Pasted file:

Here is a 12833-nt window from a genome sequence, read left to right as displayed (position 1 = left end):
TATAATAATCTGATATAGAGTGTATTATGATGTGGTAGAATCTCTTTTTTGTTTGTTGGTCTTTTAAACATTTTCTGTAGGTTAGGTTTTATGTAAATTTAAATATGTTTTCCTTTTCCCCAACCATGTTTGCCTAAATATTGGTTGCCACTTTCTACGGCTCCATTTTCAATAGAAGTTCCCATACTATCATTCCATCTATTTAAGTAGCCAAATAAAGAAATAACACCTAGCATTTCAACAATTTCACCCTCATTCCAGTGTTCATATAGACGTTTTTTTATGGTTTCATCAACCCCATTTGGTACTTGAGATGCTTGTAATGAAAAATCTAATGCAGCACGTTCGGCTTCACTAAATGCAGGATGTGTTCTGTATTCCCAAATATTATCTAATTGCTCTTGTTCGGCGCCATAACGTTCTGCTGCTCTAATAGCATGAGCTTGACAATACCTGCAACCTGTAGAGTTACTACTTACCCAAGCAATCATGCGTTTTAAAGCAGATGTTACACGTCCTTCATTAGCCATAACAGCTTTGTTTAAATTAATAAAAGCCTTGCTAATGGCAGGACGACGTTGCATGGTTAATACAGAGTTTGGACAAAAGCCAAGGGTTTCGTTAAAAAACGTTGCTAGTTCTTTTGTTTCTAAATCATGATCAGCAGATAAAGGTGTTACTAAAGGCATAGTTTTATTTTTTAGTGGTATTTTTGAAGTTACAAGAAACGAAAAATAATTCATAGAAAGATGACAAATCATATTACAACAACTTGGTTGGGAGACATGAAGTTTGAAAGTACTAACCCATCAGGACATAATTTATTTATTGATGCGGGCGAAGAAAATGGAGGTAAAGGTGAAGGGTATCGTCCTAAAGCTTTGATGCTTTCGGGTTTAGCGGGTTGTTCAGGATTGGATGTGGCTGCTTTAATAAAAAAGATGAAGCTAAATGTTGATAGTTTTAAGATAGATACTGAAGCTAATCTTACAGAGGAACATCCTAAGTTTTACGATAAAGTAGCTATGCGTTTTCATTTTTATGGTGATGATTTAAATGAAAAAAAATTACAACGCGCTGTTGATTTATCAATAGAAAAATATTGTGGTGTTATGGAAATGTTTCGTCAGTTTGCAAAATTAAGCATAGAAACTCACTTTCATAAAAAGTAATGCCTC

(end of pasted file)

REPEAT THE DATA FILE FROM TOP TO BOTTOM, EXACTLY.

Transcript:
Here is a 12833-nt window from a genome sequence, read left to right as displayed (position 1 = left end):
TATAATAATCTGATATAGAGTGTATTATGATGTGGTAGAATCTCTTTTTTGTTTGTTGGTCTTTTAAACATTTTCTGTAGGTTAGGTTTTATGTAAATTTAAATATGTTTTCCTTTTCCCCAACCATGTTTGCCTAAATATTGGTTGCCACTTTCTACGGCTCCATTTTCAATAGAAGTTCCCATACTATCATTCCATCTATTTAAGTAGCCAAATAAAGAAATAACACCTAGCATTTCAACAATTTCACCCTCATTCCAGTGTTCATATAGACGTTTTTTTATGGTTTCATCAACCCCATTTGGTACTTGAGATGCTTGTAATGAAAAATCTAATGCAGCACGTTCGGCTTCACTAAATGCAGGATGTGTTCTGTATTCCCAAATATTATCTAATTGCTCTTGTTCGGCGCCATAACGTTCTGCTGCTCTAATAGCATGAGCTTGACAATACCTGCAACCTGTAGAGTTACTACTTACCCAAGCAATCATGCGTTTTAAAGCAGATGTTACACGTCCTTCATTAGCCATAACAGCTTTGTTTAAATTAATAAAAGCCTTGCTAATGGCAGGACGACGTTGCATGGTTAATACAGAGTTTGGACAAAAGCCAAGGGTTTCGTTAAAAAACGTTGCTAGTTCTTTTGTTTCTAAATCATGATCAGCAGATAAAGGTGTTACTAAAGGCATAGTTTTATTTTTTAGTGGTATTTTTGAAGTTACAAGAAACGAAAAATAATTCATAGAAAGATGACAAATCATATTACAACAACTTGGTTGGGAGACATGAAGTTTGAAAGTACTAACCCATCAGGACATAATTTATTTATTGATGCGGGCGAAGAAAATGGAGGTAAAGGTGAAGGGTATCGTCCTAAAGCTTTGATGCTTTCGGGTTTAGCGGGTTGTTCAGGATTGGATGTGGCTGCTTTAATAAAAAAGATGAAGCTAAATGTTGATAGTTTTAAGATAGATACTGAAGCTAATCTTACAGAGGAACATCCTAAGTTTTACGATAAAGTAGCTATGCGTTTTCATTTTTATGGTGATGATTTAAATGAAAAAAAATTACAACGCGCTGTTGATTTATCAATAGAAAAATATTGTGGTGTTATGGAAATGTTTCGTCAGTTTGCAAAATTAAGCATAGAAACTCACTTTCATAAAAAGTAATGCCTC